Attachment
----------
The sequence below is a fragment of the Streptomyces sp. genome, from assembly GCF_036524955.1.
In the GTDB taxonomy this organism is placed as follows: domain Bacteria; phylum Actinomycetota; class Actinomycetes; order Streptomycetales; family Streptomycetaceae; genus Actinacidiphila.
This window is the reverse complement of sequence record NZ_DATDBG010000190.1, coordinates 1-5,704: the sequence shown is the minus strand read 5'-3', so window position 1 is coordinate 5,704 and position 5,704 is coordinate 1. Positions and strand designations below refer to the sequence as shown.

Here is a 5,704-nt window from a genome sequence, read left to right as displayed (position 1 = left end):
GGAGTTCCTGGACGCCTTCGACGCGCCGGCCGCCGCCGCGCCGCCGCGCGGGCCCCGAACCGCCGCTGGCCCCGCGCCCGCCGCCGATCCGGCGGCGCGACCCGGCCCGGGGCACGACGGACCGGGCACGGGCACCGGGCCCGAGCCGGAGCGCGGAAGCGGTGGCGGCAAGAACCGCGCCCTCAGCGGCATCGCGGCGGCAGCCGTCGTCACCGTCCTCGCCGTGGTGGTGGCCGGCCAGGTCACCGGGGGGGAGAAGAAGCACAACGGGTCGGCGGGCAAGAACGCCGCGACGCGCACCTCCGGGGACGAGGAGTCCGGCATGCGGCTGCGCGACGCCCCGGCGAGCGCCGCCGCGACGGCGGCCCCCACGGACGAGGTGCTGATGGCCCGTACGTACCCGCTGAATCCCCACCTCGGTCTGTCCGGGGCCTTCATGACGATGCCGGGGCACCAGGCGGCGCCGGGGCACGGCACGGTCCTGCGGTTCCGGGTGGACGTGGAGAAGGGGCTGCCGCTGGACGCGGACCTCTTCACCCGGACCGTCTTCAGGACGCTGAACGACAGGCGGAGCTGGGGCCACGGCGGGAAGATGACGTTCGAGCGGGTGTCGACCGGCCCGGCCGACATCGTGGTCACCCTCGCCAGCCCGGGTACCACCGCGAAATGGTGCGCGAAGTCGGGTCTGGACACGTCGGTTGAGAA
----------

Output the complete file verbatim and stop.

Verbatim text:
The sequence below is a fragment of the Streptomyces sp. genome, from assembly GCF_036524955.1.
In the GTDB taxonomy this organism is placed as follows: domain Bacteria; phylum Actinomycetota; class Actinomycetes; order Streptomycetales; family Streptomycetaceae; genus Actinacidiphila.
This window is the reverse complement of sequence record NZ_DATDBG010000190.1, coordinates 1-5,704: the sequence shown is the minus strand read 5'-3', so window position 1 is coordinate 5,704 and position 5,704 is coordinate 1. Positions and strand designations below refer to the sequence as shown.

Here is a 5,704-nt window from a genome sequence, read left to right as displayed (position 1 = left end):
GGAGTTCCTGGACGCCTTCGACGCGCCGGCCGCCGCCGCGCCGCCGCGCGGGCCCCGAACCGCCGCTGGCCCCGCGCCCGCCGCCGATCCGGCGGCGCGACCCGGCCCGGGGCACGACGGACCGGGCACGGGCACCGGGCCCGAGCCGGAGCGCGGAAGCGGTGGCGGCAAGAACCGCGCCCTCAGCGGCATCGCGGCGGCAGCCGTCGTCACCGTCCTCGCCGTGGTGGTGGCCGGCCAGGTCACCGGGGGGGAGAAGAAGCACAACGGGTCGGCGGGCAAGAACGCCGCGACGCGCACCTCCGGGGACGAGGAGTCCGGCATGCGGCTGCGCGACGCCCCGGCGAGCGCCGCCGCGACGGCGGCCCCCACGGACGAGGTGCTGATGGCCCGTACGTACCCGCTGAATCCCCACCTCGGTCTGTCCGGGGCCTTCATGACGATGCCGGGGCACCAGGCGGCGCCGGGGCACGGCACGGTCCTGCGGTTCCGGGTGGACGTGGAGAAGGGGCTGCCGCTGGACGCGGACCTCTTCACCCGGACCGTCTTCAGGACGCTGAACGACAGGCGGAGCTGGGGCCACGGCGGGAAGATGACGTTCGAGCGGGTGTCGACCGGCCCGGCCGACATCGTGGTCACCCTCGCCAGCCCGGGTACCACCGCGAAATGGTGCGCGAAGTCGGGTCTGGACACGTCGGTTGAGAA